*Note that the rents below are exclusive of additional rent (common area charges, taxes and insurance) and are annual prices (psf figures in the commercial leasing context are almost always annual numbers).

Ok, so let’s start with the highest rents in Cambridge – Harvard Sq – and then I’ll jump around a bit… (read more) Read the rest of this entry »

A Denver Lesson

In General, Retail Thoughts on August 25, 2010 at 9:04 pm

I was traveling in the Rocky Mountains last week and Denver served as my point of arrival and departure.  On the front-end, my experience in Denver was outstanding. The city’s restaurant scene has been boosted over the last decade by a new generation of entrepreneurs who have been redeveloping rundown commercial properties (garages, warehouses, etc.) and inserting exciting dining and entertainment venues.  One such exciting and impressive restaurant is Steuben’s, which I ended up at via a recommendation from John Lermayer (yes, same John Lermayer from Miami that put together the libation program at the Woodward here in the Ames Hotel Boston)…  If you are in Denver go to Steuben’s.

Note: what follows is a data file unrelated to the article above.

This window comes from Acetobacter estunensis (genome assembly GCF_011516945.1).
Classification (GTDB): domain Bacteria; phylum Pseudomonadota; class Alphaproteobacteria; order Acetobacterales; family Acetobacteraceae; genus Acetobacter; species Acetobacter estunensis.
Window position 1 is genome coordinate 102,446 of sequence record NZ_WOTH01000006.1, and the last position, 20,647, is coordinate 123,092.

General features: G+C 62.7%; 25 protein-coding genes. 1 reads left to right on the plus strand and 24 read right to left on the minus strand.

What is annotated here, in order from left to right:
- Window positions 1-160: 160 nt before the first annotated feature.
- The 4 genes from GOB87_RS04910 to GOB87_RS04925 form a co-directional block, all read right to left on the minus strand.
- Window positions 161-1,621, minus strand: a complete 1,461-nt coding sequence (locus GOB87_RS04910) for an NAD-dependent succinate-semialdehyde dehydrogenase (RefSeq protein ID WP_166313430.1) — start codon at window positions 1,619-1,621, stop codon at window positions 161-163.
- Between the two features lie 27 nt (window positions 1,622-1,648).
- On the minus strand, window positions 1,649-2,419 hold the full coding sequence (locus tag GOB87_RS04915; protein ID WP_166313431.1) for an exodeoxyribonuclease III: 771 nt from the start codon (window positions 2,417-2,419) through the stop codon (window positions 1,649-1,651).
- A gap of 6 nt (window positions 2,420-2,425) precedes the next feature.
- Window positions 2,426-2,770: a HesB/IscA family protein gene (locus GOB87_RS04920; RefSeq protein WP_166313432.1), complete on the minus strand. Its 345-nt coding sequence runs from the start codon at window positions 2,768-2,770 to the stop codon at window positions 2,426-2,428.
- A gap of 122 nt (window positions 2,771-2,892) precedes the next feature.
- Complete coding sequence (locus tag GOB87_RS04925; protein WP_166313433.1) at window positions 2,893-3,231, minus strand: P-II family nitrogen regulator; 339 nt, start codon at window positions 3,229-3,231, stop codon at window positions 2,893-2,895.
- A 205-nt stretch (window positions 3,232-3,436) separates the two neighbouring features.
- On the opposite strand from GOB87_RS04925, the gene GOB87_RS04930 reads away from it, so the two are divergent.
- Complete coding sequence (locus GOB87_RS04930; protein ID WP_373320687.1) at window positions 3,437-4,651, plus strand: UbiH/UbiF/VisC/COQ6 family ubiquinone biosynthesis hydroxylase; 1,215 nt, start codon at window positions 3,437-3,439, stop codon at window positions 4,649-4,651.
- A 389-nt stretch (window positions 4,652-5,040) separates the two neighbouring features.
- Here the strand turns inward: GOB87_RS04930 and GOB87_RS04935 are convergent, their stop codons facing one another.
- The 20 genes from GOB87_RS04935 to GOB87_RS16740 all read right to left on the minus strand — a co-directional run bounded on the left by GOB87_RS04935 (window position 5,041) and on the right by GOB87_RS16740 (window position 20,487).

On the back-end of my trip, Denver was far less impressive.  Instead of venturing a few blocks out of the heart of Downtown we ended up checking out the 16th Street Mall for the afternoon.  Let me first state that the 16th Street Mall has been an extremely successful urban renewal project.  It opened in 1982 and was designed by I.M. Pei.  It’s impressive public space; it’s the retail that I was unimpressed with and there are some lessons I think we can learn…

At the core of the 16th Street Mall project is a Business Improvement District (“BID”).  We’ve been hearing a lot about BIDs here in Boston, as downtown crossing is about to get one (link to Boston BID info).  The hope is that the BID can help transform downtown crossing to a vibrant city place. (read more) Read the rest of this entry »

Who’s Helping Who

In General, Retail Thoughts on August 6, 2010 at 11:47 am